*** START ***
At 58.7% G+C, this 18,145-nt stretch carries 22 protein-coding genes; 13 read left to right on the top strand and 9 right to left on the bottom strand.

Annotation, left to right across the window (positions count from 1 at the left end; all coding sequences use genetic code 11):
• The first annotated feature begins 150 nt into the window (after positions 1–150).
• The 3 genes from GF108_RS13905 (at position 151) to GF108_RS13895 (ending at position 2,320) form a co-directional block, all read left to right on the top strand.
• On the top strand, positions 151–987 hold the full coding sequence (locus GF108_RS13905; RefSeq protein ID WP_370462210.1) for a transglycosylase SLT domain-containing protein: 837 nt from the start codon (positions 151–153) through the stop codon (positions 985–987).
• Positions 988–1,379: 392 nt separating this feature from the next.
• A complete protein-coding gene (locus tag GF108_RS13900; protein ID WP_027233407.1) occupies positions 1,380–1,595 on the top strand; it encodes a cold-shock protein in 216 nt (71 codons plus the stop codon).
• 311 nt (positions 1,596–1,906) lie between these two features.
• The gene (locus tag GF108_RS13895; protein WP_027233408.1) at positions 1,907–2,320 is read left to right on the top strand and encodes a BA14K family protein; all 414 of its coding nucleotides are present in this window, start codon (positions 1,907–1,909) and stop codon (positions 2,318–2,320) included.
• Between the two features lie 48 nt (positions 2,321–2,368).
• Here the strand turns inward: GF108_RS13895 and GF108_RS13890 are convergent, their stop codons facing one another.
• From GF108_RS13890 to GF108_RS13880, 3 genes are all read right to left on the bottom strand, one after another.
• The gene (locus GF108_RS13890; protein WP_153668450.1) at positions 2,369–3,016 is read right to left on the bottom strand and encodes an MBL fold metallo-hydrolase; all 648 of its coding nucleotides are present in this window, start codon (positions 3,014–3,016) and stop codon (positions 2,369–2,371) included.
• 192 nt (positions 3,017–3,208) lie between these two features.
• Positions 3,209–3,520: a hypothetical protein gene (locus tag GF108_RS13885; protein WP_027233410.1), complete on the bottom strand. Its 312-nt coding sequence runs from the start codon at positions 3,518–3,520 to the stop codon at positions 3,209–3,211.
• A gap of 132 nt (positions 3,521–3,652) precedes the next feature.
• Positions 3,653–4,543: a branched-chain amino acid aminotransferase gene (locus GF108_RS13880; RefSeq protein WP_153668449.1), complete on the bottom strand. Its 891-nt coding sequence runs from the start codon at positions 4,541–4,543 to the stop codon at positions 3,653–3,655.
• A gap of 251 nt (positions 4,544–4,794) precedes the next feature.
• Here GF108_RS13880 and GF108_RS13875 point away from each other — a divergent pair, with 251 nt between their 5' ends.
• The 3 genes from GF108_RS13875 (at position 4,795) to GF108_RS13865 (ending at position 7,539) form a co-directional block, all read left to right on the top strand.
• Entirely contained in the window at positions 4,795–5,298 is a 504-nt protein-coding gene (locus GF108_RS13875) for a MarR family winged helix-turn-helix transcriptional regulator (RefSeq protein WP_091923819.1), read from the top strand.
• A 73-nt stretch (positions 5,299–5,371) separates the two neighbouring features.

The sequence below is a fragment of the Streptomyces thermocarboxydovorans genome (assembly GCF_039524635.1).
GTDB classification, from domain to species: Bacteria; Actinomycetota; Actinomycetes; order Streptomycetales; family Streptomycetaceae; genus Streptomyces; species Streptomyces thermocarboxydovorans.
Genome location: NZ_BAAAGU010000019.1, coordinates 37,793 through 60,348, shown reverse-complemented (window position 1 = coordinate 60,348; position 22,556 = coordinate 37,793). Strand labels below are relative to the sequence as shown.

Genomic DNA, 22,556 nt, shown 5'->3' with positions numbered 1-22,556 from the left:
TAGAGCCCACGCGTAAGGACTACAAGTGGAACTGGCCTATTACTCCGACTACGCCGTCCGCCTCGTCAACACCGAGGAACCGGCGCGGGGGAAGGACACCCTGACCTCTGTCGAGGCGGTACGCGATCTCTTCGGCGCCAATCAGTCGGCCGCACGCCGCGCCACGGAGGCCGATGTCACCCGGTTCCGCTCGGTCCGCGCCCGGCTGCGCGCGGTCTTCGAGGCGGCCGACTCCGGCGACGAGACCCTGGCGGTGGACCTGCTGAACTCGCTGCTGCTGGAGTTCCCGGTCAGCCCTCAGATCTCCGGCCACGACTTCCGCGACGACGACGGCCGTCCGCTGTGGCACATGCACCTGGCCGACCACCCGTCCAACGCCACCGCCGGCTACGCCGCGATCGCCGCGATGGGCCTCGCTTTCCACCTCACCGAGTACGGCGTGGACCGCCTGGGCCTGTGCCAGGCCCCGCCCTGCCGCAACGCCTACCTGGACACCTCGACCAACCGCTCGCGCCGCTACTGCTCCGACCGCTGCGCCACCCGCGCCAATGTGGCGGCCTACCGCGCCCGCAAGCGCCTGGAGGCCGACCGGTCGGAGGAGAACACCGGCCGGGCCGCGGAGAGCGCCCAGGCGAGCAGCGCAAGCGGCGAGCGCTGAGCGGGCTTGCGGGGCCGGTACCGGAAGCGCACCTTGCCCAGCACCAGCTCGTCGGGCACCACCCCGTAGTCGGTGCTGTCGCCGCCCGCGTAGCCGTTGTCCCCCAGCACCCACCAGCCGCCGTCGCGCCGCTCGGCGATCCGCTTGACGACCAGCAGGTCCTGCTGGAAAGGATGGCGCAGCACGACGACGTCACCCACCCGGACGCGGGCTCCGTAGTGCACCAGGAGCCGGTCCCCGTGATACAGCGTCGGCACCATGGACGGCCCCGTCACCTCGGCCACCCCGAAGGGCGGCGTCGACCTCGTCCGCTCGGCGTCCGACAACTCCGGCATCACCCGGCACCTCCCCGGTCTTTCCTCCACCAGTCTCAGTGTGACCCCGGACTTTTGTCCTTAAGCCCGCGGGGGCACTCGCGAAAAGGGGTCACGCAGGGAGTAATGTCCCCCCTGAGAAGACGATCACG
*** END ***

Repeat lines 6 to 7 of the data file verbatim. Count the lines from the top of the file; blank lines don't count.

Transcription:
• Positions 988–1,379: 392 nt separating this feature from the next.
• A complete protein-coding gene (locus tag GF108_RS13900; protein ID WP_027233407.1) occupies positions 1,380–1,595 on the top strand; it encodes a cold-shock protein in 216 nt (71 codons plus the stop codon).